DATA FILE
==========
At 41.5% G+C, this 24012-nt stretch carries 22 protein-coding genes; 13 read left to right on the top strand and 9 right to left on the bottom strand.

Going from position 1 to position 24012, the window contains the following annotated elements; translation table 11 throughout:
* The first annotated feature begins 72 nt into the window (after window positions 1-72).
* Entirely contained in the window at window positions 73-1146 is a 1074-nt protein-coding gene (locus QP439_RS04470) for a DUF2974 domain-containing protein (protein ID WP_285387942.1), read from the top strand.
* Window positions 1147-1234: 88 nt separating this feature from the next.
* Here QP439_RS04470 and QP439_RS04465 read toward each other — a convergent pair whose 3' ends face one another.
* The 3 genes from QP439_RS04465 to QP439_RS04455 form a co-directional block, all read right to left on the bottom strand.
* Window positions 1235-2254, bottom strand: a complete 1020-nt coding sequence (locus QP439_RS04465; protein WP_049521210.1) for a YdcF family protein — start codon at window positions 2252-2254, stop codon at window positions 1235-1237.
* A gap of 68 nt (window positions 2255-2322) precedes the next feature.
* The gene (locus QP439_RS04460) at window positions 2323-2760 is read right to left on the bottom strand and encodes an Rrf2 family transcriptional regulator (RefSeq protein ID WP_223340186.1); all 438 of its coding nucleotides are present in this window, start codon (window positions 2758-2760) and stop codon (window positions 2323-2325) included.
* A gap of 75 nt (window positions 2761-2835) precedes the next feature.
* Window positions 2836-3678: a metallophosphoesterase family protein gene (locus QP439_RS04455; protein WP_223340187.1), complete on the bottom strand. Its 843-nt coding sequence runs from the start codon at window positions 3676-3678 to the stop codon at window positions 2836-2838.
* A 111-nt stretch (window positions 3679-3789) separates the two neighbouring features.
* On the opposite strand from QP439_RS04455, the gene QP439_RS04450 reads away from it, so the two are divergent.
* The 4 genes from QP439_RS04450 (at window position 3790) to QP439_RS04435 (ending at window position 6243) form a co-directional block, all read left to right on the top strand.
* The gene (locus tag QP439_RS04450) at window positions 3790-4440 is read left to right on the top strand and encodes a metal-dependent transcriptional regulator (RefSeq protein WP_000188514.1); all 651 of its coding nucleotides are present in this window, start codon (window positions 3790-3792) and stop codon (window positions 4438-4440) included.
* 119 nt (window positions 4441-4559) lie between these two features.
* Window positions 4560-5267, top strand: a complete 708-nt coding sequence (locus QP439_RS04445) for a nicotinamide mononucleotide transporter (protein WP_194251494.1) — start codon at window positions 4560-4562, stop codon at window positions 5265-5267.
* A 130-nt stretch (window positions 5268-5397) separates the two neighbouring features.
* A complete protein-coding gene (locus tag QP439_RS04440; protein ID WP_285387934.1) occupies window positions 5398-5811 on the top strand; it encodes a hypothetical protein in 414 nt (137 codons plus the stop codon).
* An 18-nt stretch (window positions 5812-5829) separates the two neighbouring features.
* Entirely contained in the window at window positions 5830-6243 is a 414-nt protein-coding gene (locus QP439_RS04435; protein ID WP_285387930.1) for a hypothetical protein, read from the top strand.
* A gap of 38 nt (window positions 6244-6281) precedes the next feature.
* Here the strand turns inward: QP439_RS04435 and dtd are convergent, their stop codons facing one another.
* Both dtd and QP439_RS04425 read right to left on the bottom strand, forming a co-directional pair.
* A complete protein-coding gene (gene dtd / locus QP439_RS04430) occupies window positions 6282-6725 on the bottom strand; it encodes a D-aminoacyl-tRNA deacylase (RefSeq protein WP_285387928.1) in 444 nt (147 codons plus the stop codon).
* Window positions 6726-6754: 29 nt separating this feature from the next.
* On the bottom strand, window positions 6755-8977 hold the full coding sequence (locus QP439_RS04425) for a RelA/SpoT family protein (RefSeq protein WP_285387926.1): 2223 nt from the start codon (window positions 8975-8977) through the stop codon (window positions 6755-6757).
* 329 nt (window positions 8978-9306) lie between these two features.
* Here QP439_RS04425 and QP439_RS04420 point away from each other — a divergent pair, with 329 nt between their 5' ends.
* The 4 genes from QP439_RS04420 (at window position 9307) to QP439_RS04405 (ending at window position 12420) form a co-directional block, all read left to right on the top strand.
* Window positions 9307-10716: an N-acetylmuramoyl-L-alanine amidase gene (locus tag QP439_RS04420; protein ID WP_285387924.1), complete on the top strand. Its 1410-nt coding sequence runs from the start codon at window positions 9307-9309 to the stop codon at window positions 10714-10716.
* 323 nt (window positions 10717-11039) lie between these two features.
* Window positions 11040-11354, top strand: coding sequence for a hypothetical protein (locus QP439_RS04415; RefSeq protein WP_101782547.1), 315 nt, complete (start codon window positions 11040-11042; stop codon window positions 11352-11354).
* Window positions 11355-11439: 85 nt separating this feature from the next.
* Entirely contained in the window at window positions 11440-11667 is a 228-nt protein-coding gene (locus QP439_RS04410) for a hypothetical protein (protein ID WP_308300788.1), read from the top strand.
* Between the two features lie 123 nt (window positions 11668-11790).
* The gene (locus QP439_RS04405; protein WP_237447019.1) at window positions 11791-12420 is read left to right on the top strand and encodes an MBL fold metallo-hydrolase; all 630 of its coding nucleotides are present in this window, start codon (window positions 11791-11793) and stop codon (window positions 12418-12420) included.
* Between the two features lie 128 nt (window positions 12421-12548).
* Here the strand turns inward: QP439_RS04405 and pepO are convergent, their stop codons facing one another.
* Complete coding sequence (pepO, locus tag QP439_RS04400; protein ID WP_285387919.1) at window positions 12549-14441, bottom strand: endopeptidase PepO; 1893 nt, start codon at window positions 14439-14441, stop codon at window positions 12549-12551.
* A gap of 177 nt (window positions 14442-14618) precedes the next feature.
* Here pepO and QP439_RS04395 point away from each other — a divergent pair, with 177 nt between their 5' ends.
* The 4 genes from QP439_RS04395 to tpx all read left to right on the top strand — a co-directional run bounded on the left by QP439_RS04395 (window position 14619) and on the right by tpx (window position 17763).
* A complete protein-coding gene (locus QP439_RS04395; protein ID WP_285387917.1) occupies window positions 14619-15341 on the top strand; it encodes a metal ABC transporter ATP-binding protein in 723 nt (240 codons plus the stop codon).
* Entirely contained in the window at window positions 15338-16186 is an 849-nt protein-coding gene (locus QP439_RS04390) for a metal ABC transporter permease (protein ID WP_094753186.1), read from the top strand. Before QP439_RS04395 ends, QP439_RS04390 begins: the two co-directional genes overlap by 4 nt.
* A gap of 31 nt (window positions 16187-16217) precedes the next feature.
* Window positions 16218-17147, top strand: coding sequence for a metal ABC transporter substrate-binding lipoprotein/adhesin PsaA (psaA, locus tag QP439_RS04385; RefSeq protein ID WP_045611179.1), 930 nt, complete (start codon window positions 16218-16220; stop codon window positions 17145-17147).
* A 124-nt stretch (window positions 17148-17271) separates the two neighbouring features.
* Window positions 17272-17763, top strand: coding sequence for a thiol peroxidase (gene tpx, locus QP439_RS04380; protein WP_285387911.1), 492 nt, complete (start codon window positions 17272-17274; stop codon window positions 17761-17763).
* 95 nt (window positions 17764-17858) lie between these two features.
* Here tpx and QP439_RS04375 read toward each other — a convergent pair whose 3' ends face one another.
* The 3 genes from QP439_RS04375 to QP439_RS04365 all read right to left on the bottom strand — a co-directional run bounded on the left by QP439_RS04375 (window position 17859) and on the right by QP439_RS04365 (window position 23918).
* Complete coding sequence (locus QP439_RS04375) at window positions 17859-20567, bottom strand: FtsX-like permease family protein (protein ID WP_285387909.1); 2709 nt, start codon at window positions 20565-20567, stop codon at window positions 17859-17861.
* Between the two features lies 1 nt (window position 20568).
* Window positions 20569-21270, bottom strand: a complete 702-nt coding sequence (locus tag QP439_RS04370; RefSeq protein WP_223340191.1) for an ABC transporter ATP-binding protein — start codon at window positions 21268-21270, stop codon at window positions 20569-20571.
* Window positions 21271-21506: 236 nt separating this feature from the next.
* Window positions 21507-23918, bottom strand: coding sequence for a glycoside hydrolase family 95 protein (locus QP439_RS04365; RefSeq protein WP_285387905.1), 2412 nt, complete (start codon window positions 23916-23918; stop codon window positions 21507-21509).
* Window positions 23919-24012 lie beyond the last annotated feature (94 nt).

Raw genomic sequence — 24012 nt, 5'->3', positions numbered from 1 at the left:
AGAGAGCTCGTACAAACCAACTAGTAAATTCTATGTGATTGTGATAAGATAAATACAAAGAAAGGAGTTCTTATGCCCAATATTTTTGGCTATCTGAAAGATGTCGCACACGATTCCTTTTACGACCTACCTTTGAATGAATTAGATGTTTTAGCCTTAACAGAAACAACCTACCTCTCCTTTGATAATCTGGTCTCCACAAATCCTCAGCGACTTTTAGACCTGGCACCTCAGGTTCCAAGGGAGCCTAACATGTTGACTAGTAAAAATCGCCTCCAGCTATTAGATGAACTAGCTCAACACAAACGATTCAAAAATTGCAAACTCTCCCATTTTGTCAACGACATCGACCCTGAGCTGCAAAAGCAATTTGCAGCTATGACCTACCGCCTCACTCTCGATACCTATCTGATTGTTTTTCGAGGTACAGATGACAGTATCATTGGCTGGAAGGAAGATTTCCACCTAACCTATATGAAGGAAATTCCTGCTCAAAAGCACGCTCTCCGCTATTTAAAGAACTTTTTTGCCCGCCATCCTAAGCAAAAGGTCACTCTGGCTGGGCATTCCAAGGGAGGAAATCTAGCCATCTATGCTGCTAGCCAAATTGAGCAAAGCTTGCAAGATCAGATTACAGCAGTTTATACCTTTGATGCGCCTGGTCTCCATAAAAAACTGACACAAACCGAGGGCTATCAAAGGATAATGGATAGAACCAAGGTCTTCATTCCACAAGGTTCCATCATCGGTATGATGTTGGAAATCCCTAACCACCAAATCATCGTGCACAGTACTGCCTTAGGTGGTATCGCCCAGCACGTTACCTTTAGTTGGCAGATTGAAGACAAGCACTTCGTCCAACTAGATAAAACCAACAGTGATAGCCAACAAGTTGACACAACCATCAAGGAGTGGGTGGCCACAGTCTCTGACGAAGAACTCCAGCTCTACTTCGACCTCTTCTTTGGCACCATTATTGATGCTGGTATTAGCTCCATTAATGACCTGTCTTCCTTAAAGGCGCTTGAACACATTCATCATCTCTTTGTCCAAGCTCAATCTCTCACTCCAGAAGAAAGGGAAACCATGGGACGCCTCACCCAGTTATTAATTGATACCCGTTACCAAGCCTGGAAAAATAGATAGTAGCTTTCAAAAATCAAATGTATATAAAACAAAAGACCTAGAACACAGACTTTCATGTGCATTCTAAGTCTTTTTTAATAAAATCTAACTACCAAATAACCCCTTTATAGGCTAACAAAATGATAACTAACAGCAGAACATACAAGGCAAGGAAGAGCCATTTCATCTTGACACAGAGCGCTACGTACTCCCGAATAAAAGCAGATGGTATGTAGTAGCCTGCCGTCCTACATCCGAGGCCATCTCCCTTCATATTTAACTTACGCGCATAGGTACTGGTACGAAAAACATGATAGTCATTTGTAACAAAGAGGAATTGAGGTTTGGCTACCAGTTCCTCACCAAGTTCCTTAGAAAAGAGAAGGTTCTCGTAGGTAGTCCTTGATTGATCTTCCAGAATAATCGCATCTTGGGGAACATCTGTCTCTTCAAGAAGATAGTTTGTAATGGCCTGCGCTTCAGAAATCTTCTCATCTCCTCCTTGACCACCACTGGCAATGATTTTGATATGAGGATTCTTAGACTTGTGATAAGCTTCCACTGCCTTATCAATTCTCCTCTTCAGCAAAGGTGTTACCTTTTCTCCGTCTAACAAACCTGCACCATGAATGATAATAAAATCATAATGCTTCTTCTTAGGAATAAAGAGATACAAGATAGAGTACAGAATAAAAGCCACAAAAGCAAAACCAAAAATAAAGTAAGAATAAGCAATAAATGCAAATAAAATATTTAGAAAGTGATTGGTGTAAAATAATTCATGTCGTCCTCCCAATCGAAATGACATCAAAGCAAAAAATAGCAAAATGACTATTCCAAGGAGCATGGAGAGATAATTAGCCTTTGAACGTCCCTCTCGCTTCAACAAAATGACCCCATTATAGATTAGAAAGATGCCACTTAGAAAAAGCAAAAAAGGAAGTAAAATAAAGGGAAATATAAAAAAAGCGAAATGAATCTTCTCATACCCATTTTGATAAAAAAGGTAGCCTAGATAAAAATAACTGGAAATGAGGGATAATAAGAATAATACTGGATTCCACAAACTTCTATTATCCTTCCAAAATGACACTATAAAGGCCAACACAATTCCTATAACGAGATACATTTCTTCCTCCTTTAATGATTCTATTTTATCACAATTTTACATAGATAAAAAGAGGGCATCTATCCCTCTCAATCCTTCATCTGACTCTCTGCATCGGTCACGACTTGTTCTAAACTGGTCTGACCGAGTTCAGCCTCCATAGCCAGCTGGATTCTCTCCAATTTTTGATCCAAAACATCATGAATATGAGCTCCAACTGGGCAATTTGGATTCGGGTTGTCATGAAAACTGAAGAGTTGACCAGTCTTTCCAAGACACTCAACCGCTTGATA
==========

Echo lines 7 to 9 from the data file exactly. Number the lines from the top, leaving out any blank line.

* The 3 genes from QP439_RS04465 to QP439_RS04455 form a co-directional block, all read right to left on the bottom strand.
* Window positions 1235-2254, bottom strand: a complete 1020-nt coding sequence (locus QP439_RS04465; protein WP_049521210.1) for a YdcF family protein — start codon at window positions 2252-2254, stop codon at window positions 1235-1237.
* A gap of 68 nt (window positions 2255-2322) precedes the next feature.